How should the English countryside look in future?

South Downs The UK government now has more control over how it spends EU farming funds

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People are being asked to offer their views on how the English countryside should look.

The government has opened a consultation on the priorities for spending nearly £20bn of EU subsidies over the next seven years.

The budget has been cut overall and there is huge controversy about how it should be shared between helping farmers and protecting wildlife.

The decisions will have an impact on hedgerows, trees, wild flowers, birds, bees, water quality and the appearance of the landscape.

An EU settlement in the summer has given individual nations more discretion on how to spend funds.

Some countries want to prioritise direct help for farmers, but the UK government says farmers should have to earn their cash as much as possible by working in a way that benefits the environment.

'Significantly disadvantaged'

Ministers want to divert the maximum amount of 15% into rural development and green schemes.

They aim to help hill farmers and to create shelter for pollinators, such as bees and moths.

But this has worried big farmers, who they say they will lose out and get less direct payment than some of their European counterparts.

The National Farmers' Union (NFU) president, Peter Kendall, said: "English farmers are already significantly disadvantaged in comparison with their near neighbours in the EU."

Environmentalists are not happy either. They argue the government's plans have failed to ensure that whole landscapes are farmed in a way that safeguards water quality and the environment.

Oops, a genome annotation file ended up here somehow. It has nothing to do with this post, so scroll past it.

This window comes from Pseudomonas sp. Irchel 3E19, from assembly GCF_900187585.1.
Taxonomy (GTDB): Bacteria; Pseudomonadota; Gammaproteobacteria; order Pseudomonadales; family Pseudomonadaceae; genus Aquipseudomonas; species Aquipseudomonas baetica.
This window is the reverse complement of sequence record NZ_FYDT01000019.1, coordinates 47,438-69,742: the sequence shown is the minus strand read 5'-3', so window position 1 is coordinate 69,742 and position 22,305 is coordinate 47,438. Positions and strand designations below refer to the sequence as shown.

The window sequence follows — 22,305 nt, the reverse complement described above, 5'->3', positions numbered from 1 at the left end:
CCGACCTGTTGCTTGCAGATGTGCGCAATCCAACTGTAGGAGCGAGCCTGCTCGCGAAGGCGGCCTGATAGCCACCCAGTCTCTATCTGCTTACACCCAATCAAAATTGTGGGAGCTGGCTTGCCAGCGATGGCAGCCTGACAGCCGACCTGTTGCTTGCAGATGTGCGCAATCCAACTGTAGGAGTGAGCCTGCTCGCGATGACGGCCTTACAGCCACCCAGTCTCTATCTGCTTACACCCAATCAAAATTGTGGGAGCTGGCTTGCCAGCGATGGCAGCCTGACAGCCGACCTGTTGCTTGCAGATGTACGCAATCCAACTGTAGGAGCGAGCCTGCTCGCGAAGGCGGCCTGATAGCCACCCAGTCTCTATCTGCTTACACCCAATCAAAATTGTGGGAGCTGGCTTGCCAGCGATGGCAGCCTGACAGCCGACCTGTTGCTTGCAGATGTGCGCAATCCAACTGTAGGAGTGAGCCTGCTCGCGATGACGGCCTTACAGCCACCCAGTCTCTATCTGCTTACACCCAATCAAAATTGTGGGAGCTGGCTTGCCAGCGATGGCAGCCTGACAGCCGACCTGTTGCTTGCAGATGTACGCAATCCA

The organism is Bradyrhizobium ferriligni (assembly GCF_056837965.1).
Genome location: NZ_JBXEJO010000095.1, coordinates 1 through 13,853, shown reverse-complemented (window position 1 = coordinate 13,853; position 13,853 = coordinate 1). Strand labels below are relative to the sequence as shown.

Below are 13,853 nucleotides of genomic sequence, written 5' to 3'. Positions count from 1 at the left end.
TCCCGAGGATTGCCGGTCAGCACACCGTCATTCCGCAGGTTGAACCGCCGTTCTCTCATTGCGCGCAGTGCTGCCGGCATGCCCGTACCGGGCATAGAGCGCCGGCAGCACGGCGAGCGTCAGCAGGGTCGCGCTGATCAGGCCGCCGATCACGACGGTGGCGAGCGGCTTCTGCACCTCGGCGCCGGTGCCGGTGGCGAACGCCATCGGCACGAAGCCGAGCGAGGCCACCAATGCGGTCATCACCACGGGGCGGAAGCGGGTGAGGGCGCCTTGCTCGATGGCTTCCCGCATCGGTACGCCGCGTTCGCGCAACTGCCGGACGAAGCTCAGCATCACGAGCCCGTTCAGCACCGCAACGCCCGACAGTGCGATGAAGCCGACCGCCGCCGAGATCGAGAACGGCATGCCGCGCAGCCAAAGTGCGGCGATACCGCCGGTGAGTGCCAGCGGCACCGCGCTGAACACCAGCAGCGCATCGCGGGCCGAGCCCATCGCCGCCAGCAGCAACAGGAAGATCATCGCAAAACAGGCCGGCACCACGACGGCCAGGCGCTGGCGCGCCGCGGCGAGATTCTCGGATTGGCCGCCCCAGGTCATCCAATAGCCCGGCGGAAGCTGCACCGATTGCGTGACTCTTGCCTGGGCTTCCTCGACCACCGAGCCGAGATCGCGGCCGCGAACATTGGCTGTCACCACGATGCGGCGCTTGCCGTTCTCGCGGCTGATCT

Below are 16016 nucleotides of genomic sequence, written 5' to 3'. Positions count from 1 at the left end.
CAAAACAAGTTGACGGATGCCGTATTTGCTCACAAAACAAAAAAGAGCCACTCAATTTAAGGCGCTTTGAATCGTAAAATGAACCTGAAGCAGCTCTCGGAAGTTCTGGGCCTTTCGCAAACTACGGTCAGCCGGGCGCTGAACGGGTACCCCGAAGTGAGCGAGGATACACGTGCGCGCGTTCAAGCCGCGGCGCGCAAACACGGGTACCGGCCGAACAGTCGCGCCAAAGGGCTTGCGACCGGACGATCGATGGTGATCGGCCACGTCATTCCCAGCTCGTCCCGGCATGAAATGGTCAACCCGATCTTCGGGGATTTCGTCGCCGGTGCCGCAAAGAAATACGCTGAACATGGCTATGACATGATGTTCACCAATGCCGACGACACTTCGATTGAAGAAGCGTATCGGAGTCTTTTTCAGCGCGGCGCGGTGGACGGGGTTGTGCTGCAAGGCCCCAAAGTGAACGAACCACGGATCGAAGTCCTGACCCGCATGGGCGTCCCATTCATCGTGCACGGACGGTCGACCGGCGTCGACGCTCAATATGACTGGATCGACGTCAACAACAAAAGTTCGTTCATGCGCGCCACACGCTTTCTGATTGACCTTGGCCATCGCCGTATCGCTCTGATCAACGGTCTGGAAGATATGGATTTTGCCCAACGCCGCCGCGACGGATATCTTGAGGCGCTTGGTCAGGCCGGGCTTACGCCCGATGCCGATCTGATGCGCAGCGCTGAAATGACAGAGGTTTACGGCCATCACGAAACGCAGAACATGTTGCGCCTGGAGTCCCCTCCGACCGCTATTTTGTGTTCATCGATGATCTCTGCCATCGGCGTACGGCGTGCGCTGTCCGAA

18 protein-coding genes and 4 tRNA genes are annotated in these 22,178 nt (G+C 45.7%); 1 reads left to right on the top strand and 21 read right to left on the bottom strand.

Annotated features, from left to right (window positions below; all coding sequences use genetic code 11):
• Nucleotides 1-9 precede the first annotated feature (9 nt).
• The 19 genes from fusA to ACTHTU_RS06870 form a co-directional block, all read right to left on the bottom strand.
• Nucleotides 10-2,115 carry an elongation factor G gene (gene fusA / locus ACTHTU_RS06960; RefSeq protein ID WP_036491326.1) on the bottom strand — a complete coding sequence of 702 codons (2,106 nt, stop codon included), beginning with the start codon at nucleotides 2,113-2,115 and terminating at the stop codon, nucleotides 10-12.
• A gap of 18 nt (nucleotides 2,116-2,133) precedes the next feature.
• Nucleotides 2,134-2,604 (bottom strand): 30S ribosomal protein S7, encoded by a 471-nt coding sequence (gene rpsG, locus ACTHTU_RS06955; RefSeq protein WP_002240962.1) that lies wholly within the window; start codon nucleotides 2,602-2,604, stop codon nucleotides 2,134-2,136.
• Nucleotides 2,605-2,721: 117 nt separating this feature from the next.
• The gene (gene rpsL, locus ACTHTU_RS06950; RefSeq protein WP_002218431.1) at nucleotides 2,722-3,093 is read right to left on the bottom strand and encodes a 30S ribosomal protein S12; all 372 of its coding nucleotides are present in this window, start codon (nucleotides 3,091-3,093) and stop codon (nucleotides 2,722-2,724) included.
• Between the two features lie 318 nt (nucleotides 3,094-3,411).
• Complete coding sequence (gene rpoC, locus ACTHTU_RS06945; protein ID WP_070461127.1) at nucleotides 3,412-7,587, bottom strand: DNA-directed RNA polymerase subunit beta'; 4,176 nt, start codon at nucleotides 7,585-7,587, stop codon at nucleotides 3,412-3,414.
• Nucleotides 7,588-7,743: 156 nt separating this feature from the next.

Helen Perkins from the Wildlife Trusts said: "We need to see farming for nature mainstreamed - with environmental standards raised on every farm so that exemplary practices aren't restricted to pockets of the countryside."

Campaigners are perplexed that the government has given the public just 28 days to respond to the consultation on an immensely complex reform.

Scotland, Wales and Northern Ireland have their own processes over farm budgets.

Follow Roger on Twitter @rharrabin


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  • rate this

    Comment number 248.

    As per 237 build houses on just 1% of the countryside and solve the housing and employment crisis overnight.

    Its mad that we protect the countryside (where hardly anyone lives) and cram buildings into ever nook and cranny in the cities which are already rammed full.

    We have an older generation who have done very well out of the debt they ran up and now they are pulling up the drawbridge

  • rate this

    Comment number 219.

    Live in France in cheese area where to be called "Comte" only milk from hay-fed cattle can be used, despite fields being under snow from Nov to Apr and cows living indoors. Result, every space is used for organic grazing and hay growth, stored for winter feeds.Incredible wild flower meadows, excellent cheese. Intensive farming and silage shouldn't get financial support.

  • rate this

    Comment number 183.

    Just build on it! Its going to happen eventually so we might as well accept it now, its just boring space at the moment, get houses on there to help with the overpopulation of the country

  • rate this

    Comment number 40.

    No houses built on green fields, woodlands or any other site that belongs to the countryside. Use the redundant industrial sites - there are so many. Preserve our beautiful countryside -the most beautiful in the world!

  • rate this

    Comment number 34.

    Just leave the countryside alone - along with everything else.The Tories are selling our country off, Labour are giving everything away and the libs will say and go with anyone that will have them. Just once can't we just leave things alone! Change doesn't always mean progression it can mean regression. If anyone of those 3 are involved then guaranteed a costly mess and destruction will ensue.


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